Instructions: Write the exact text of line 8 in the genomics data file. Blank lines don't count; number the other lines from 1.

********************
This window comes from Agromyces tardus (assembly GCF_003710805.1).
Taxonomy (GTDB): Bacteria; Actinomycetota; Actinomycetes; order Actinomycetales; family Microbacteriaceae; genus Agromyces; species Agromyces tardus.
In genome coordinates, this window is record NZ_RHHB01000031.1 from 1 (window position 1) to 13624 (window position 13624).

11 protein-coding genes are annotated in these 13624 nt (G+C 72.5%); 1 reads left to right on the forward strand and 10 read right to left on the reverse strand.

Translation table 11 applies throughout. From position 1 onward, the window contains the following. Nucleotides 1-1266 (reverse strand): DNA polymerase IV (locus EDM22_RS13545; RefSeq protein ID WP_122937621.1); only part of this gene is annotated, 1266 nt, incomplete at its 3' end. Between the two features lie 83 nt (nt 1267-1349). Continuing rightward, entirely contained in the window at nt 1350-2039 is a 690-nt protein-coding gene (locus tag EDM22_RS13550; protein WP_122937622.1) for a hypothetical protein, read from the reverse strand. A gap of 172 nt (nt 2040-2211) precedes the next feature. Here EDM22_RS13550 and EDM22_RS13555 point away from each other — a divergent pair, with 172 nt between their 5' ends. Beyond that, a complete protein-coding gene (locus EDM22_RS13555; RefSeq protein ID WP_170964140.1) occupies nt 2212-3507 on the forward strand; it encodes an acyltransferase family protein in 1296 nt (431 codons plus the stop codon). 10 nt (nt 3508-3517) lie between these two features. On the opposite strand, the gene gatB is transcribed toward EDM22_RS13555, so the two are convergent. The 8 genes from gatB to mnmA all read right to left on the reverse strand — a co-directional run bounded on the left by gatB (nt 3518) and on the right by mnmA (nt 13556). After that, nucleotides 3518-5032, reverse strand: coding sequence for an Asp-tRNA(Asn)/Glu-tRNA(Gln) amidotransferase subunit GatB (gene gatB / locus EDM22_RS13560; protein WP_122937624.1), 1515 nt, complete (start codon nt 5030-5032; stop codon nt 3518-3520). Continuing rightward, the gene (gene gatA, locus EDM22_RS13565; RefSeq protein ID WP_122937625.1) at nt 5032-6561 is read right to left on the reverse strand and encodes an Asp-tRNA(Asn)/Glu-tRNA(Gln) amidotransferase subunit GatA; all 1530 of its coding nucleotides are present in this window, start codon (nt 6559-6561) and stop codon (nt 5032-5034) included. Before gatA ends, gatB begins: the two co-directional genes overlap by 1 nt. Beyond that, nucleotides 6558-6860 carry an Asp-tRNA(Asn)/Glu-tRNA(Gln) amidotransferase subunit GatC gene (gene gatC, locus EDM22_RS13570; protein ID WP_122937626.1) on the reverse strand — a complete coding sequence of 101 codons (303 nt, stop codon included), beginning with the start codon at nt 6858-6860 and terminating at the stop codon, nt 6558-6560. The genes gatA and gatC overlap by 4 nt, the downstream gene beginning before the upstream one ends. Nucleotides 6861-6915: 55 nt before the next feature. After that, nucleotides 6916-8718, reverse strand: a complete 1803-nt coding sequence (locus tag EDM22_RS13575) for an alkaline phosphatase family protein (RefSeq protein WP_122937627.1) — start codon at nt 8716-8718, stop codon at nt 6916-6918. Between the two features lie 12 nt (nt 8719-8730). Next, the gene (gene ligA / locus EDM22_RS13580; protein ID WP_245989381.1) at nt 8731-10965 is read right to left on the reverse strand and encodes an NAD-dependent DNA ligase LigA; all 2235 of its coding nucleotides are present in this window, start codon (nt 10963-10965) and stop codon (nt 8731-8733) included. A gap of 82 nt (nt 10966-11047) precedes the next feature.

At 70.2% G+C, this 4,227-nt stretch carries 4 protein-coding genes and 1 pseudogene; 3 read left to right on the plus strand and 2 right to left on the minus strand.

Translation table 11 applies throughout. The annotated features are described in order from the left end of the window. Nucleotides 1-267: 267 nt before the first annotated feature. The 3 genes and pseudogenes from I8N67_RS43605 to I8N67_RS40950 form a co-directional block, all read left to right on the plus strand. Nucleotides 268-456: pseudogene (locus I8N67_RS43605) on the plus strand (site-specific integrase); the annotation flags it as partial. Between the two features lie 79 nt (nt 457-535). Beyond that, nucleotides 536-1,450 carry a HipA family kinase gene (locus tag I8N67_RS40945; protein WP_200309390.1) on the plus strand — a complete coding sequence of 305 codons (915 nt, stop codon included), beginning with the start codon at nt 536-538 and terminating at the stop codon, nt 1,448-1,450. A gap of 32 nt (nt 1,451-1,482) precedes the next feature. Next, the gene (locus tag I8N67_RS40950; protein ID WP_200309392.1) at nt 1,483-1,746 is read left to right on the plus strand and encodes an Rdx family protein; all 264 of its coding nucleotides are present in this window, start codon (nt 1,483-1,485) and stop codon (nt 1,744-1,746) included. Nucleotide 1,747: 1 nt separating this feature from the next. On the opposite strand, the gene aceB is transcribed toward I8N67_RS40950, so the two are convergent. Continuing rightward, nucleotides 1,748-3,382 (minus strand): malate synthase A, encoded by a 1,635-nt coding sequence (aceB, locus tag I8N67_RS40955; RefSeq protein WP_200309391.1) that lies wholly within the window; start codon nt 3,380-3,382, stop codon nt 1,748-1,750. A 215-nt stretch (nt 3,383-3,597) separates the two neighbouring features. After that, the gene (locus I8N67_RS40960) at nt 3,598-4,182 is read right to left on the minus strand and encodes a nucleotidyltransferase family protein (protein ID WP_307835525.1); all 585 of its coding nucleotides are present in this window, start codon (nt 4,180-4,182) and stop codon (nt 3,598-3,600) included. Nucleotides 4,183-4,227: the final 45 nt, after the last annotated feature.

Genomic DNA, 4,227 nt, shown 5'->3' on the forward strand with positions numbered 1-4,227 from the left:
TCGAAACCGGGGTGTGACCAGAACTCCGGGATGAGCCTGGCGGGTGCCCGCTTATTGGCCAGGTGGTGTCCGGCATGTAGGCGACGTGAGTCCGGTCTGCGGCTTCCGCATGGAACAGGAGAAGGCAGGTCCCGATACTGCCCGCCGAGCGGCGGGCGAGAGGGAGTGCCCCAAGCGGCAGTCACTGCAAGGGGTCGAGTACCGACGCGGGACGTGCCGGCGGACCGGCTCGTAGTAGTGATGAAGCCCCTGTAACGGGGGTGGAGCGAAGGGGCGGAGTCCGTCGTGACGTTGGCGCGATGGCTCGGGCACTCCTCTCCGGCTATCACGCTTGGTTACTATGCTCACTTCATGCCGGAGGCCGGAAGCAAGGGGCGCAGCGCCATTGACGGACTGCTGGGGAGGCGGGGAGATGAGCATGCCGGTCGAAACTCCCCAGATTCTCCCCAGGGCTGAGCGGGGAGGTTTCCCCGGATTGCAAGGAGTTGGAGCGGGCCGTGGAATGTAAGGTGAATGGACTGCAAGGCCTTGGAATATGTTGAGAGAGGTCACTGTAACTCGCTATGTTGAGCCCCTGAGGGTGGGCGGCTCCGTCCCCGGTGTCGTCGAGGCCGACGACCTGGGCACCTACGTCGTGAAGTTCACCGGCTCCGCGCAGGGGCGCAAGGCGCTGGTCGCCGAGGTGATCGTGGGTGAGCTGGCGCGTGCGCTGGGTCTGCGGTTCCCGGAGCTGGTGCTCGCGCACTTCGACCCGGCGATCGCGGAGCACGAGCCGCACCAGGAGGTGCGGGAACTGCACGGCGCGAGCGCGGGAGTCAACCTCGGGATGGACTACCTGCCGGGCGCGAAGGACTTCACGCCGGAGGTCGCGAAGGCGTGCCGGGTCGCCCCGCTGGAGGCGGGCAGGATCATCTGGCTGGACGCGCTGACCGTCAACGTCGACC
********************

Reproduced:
Genomic DNA, 4,227 nt, shown 5'->3' on the forward strand with positions numbered 1-4,227 from the left: